Yes about Flay. And yes about the cast iron. Not on the Kettles, but they are on the WS, Brinkman and Kingsford. Those would be nice on my Kettles...

          1. re: woodburner

            Weber FORMERLY did sell a very nice CAST IRON grate that sat in an adapter for the kettle:
            Weber Cast Iron Grate 1450:

            I have one and it is very effective BUT it makes the preheat even longer. I suspect they canceled it for that reason. In older smaller hardware stores you can sometimes still find 'em, also at garage sales.

            Good luck!

      2. I bought the first generation of this grill back in the 1960's and it is still going strong! We call it the goat cooker because it sometimes seems big enough to do that. But more often than not that extra space is worth its weight in gold. What to have hot and warm sections on the grill? No problem. Lift one end of the tray with the coals up to a few inches from the rill and the end can be anything from cool (no coals) to pretty warm. My cooking grates are well seasoned. Burn off any residues. I don't need
        to oil the grate when grilling because of the seasoned iron.

        The new design does show some improvements but the grill is still basic and beats anything going.

        By the way a rotisserie is really a good investment. You can do four racks of ribs or four chickens at once. Try that on your Weber! Turkey is piece of cake.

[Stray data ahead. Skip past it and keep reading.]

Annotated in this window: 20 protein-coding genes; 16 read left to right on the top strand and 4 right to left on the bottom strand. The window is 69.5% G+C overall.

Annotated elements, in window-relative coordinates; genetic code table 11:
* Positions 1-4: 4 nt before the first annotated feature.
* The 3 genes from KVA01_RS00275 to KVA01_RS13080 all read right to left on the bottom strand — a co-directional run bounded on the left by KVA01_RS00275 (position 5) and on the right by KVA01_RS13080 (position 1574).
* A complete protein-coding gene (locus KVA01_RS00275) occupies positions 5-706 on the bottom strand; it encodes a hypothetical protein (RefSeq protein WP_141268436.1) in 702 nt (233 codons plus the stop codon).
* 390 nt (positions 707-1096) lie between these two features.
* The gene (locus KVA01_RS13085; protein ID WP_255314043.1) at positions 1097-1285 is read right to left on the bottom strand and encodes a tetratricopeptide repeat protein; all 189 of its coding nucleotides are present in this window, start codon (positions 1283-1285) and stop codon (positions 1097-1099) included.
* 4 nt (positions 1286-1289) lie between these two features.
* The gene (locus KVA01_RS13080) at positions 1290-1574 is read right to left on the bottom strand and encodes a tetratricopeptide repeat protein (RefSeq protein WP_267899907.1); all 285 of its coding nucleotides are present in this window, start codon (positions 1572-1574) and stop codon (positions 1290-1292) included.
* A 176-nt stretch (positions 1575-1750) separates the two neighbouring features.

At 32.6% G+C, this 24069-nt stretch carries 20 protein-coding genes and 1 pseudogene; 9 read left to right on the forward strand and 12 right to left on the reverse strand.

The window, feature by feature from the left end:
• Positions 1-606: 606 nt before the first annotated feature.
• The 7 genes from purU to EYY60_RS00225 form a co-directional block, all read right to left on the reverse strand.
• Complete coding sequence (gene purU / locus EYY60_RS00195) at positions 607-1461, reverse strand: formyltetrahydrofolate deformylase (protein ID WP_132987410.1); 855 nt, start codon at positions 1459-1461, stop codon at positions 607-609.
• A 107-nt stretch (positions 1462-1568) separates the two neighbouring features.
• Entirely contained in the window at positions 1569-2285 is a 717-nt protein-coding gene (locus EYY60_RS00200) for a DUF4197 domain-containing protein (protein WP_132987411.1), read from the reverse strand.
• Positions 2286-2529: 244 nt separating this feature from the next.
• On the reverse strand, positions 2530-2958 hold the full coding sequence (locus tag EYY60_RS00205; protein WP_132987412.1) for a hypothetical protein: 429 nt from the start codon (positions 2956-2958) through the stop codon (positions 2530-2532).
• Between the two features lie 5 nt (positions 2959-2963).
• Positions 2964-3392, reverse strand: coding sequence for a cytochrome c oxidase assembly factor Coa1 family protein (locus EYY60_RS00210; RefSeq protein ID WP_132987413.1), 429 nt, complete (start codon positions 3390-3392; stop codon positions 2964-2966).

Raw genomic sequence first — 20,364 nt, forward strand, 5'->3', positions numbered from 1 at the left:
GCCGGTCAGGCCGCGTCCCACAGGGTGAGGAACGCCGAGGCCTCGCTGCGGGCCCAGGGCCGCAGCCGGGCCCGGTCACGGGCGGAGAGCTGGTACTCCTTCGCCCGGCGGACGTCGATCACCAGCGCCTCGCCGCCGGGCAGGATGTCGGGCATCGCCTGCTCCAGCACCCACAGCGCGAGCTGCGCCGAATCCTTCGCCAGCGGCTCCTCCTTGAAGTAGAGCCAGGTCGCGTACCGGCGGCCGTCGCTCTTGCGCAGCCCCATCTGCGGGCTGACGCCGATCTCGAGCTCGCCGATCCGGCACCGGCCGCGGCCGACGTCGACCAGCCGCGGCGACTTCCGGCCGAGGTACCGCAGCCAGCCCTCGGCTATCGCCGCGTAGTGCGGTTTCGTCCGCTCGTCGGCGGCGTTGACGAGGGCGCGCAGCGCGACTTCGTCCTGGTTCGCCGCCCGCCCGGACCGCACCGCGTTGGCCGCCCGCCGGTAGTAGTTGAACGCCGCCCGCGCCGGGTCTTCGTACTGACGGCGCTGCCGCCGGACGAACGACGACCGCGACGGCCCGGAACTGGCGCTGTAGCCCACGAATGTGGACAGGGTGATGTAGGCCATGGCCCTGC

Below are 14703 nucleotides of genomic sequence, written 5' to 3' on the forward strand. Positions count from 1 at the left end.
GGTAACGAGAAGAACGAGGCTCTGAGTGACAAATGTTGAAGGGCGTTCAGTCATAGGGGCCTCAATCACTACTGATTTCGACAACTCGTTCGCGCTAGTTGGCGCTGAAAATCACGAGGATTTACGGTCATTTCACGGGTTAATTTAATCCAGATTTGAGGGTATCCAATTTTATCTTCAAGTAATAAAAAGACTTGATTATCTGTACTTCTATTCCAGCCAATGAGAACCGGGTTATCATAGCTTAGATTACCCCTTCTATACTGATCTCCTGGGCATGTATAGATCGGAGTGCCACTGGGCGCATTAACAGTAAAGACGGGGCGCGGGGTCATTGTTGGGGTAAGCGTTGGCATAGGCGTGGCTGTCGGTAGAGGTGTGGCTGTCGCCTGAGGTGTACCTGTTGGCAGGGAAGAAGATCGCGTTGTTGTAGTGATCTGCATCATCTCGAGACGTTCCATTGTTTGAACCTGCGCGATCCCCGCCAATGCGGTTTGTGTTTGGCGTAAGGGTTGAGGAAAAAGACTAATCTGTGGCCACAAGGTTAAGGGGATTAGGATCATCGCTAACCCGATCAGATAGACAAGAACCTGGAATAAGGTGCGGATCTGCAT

2 Replies
        1. re: dougbly

          Dougbly: Your post is totally cool... that grill also looks totally cool. Seasoned heavy cooking grates, side by side crank-controlled charcoal grates for total fire control. I wouldn't mind having one myself, now that I been thinking about it...

          BUT... (you knew there was a "but" coming)

          I can do 6 racks of baby backs at a time on my 22.5-in. Weber Kettle. Did it tonight, in fact... shoulda took a pic. Just to keep the record square! (But only 3 chickens at a time...)

          Grill on, my friend!

          1. re: dougbly

            ROCK ON HASTY BAKE!!!!
            The WS rip off is a pathetic attempt to copy the BEST:

          2. So Phil, did you spring for it?

            1 Reply
            1. re: Axel Heyst

              not yet, but now I'm reconsidering ...

            2. Do not buy this grill. It takes forever to put together. It is poorly designed and breaks easily. Believe me, I am someone in the know about this item. Plus if you look around, you can get the same grill cheaper from another source. All in all though, I highly, highly recommend that you stay away from this grill.

              7 Replies
              1. re: MacArthur Mike

                Dear MacA:
                Pray, do tell. The inly similar unit i have seen is the CharBroil 940x which is different in several respects. Thanks!

                1. re: MacArthur Mike


                  Are you talking about the WS or the Hastybake? (reg: "do not buy this grill ...")

                  1. re: Phil_A_Mignon

                    I am sure that he is replying to the WS, the hasty bake entered the thread much later...

                    The Hasty Bake is quite a bit more money, but I have seen some that are 30 years old and still work very well. I have only poked at the WS grill in their stores, but I can tell it is not in the same class as far as build quality goes.